STEVEN V. WHITE, a speculator of Wall Street of national reputation, was born in Chatham county, North Carolina,
August 1, 1831, and soon afterward removed to Illinois. His home was a log cabin, and until his eighteenth year
he worked on the farm. Then after several years of struggle with poverty he graduated from Knox College, and went
to St. Louis, where he entered a wholesale boot and shoe house as bookkeeper. He then studied law and worked as
a reporter for the "Missouri Democrat." After his admission to the bar he went to New York, in 1865,
and became a member of the banking house of Marvin & White. Mr. White enjoyed the reputation of having engineered
the only corner in Wall Street since Commodore Vanderbilt's time. This was the famous Lackawanna deal in 1883,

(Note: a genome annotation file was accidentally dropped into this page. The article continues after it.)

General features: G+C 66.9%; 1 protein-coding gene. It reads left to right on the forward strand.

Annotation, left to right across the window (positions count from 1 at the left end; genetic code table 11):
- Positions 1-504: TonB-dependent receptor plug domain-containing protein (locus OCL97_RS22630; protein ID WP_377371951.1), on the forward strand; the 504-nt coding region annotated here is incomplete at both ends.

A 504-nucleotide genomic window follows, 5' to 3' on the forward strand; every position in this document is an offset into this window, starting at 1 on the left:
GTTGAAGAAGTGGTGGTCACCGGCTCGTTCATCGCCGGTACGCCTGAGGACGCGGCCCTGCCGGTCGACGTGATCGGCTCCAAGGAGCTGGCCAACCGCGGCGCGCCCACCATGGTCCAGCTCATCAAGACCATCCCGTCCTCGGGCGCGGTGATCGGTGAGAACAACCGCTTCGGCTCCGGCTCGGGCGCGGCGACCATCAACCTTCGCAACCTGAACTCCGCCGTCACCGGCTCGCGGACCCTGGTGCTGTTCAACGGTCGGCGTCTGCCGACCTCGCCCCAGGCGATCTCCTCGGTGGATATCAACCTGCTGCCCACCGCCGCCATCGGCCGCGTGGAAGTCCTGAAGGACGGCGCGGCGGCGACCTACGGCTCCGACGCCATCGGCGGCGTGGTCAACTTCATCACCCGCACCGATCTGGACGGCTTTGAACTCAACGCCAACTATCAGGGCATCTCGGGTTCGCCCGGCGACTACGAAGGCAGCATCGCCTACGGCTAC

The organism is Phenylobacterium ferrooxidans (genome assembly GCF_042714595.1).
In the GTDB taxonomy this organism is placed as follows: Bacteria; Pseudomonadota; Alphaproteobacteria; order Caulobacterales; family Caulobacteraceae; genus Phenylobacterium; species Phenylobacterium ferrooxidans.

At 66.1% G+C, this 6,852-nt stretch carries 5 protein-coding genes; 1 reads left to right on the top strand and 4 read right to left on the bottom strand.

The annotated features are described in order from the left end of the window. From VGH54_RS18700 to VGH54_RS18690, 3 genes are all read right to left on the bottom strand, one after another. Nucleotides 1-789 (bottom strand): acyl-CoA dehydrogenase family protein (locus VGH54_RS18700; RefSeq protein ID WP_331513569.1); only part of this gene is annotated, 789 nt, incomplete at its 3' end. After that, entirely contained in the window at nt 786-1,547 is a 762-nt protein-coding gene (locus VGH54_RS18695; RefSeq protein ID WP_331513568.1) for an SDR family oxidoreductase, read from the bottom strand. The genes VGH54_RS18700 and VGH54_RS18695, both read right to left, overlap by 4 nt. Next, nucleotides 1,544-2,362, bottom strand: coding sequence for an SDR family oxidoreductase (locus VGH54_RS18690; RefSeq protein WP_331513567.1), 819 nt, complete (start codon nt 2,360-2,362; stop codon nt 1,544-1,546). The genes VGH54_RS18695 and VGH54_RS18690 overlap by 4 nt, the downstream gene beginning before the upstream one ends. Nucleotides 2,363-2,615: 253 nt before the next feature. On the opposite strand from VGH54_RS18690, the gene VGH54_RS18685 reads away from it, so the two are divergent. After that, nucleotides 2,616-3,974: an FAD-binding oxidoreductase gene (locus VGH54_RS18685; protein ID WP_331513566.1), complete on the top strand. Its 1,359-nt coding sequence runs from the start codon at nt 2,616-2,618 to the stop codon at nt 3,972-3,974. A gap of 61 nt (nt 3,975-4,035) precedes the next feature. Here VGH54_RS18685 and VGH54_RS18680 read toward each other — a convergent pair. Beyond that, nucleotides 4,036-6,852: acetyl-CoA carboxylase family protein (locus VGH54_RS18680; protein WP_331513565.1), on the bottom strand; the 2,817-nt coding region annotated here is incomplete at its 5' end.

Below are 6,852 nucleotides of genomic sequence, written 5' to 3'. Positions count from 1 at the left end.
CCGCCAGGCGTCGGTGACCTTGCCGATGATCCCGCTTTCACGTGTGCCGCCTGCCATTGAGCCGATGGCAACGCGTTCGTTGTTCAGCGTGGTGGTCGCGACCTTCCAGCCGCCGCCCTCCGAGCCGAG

in which he made a profit of two million dollars. He was sometimes called "Deacon" White, and, though
a member for many years of the Plymouth church, he never held that office. Mr. White was one of the most noted
characters of the street, and has been called an orator, poet, philanthropist, linguist, abolitionist. astronomer,
schoolmaster, plowboy, and trapper. He was a lawyer, ex congressman, expert accountant, art critic and theologian.
He laid the foundation for a "Home for Colored People," in Chatham county, North Carolina, where the
greater part of his father's life was spent, and in whose memory the work was undertaken.
A Biographical Record
Of Schuyler County, New York
The S. J. Clarke Publishing Company
New York and Chicago 1903.
Names A to H
Names I to Z
Biographies of the Presidents.
Railway Officials in America 1906
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